Past hydroclimate changes on the southern Thar Desert margin
About this project
Paleoclimate evidence from global deserts suggest that these regions have undergone periods of contraction and expansion after the last glacial period. The Thar Desert in Northwestern India is a classic example which saw the development of several lakes when summer monsoon rain intensified after the last glacial period. At present most of the lakes are dried up and are covered by sand dunes suggesting that the hydroclimate of the region has changed significantly during the last 10,000 years. While there are several studies on past climate reconstructions from the northern Thar Desert margin, the evolution of the southern Thar Desert margin remains relatively unexplored. As this region is projected as one of the most vulnerable regions to future climate change, a better understanding of how it has evolved in the past in response to various climate drivers is required. This region was also one of the densely populated regions of the world about 5000 years ago by the Bronze age Indus civilization, stressing the importance of understanding the past climate change that led to their decline.
This project aims at reconstruction of high-resolution past monsoon changes recorded in paleolake sediments in the southern Thar Desert margin. Lake sediment and shell carbonate chemistry will be used for past rainfall reconstructions and mapping the transformation of wet to dry periods. The oxygen isotopic composition of biogenic shells found in lake sediments will be used to infer rainfall changes, while the carbon isotope composition of organic matter indicates past vegetational changes. The successful candidate will identify suitable lake archives on the southern desert margin, followed by sampling and processing of sediments for chemical composition using X-Ray Fluorescence and ICP-OES techniques at IITD. Preliminary results will help identify key intervals, and stable isotopic and elemental analysis will be carried out at UQ.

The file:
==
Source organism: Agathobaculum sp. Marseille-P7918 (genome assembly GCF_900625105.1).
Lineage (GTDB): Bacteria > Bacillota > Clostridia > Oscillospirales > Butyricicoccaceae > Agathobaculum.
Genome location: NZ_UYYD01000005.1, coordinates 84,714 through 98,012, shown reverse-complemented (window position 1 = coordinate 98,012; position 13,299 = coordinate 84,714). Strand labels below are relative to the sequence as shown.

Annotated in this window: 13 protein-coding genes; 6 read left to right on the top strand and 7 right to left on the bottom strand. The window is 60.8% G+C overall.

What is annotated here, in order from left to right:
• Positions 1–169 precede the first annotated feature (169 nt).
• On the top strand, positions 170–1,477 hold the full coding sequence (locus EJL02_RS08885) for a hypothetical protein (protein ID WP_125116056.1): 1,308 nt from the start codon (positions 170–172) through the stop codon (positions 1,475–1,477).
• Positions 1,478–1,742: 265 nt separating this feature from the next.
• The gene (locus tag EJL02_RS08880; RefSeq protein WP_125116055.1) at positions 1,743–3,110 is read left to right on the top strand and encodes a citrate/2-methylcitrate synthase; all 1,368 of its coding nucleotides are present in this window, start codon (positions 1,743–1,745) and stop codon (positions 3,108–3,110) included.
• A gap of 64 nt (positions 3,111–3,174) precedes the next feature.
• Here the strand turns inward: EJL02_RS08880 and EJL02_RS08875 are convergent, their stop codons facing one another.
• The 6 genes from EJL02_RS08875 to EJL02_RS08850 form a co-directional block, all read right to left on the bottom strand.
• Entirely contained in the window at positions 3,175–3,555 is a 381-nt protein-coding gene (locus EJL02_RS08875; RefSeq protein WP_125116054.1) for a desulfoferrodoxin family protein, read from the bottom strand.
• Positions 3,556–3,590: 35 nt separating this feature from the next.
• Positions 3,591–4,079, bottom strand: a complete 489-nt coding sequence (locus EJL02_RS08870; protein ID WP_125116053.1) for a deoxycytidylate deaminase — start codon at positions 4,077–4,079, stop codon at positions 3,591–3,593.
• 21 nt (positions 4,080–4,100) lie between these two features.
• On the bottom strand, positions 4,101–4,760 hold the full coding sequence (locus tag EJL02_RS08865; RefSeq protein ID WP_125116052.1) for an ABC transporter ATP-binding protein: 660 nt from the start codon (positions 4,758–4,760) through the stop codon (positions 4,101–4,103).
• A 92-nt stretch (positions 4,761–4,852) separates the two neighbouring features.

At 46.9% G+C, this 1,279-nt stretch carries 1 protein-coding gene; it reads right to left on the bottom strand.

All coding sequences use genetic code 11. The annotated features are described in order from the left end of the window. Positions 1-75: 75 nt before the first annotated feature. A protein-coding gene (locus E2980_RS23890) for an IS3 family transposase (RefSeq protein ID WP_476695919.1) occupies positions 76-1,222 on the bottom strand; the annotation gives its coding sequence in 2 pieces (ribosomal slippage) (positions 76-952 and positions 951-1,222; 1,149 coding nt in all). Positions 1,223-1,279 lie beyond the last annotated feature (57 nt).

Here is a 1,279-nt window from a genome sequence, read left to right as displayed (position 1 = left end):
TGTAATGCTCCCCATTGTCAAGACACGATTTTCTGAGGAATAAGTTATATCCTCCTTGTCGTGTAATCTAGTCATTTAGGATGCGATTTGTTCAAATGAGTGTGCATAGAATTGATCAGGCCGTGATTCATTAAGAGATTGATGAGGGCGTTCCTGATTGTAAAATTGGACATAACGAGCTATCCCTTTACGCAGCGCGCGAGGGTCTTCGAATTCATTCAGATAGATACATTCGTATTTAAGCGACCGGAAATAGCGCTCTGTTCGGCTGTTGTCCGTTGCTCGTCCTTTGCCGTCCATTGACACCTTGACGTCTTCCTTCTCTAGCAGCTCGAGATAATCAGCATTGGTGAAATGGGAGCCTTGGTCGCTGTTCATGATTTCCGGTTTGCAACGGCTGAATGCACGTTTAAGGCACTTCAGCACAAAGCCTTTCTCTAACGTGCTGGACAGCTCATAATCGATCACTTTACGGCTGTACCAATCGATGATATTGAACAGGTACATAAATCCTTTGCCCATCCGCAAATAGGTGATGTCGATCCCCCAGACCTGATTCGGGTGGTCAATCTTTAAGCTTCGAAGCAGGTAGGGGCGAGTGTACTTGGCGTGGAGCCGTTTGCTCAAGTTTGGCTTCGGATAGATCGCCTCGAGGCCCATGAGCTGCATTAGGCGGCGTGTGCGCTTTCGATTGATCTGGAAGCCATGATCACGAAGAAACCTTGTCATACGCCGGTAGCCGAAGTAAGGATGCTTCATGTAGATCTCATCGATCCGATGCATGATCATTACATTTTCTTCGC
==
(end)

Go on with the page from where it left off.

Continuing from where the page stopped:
The project will provide new climate and hydrological records of the Thar desert margin over the last 10,000 years. These records will be used to map the response of local climate and precipitation to global climate change. This is highly important as the region is predicted to face increasing drought and drying with anthropogenic global warming, and an understanding of past climates aids our ability to predict future climate. An additional aspect of this project as it will help to understand the rise and fall of the Indus civilization, where a drying of the landscape is thought to have triggered civilizational collapse.
Information for applicants
Chemistry, climate, or physical science background
Expected qualifications (Course/Degrees etc.)
Bachelors/Masters in a physical science discipline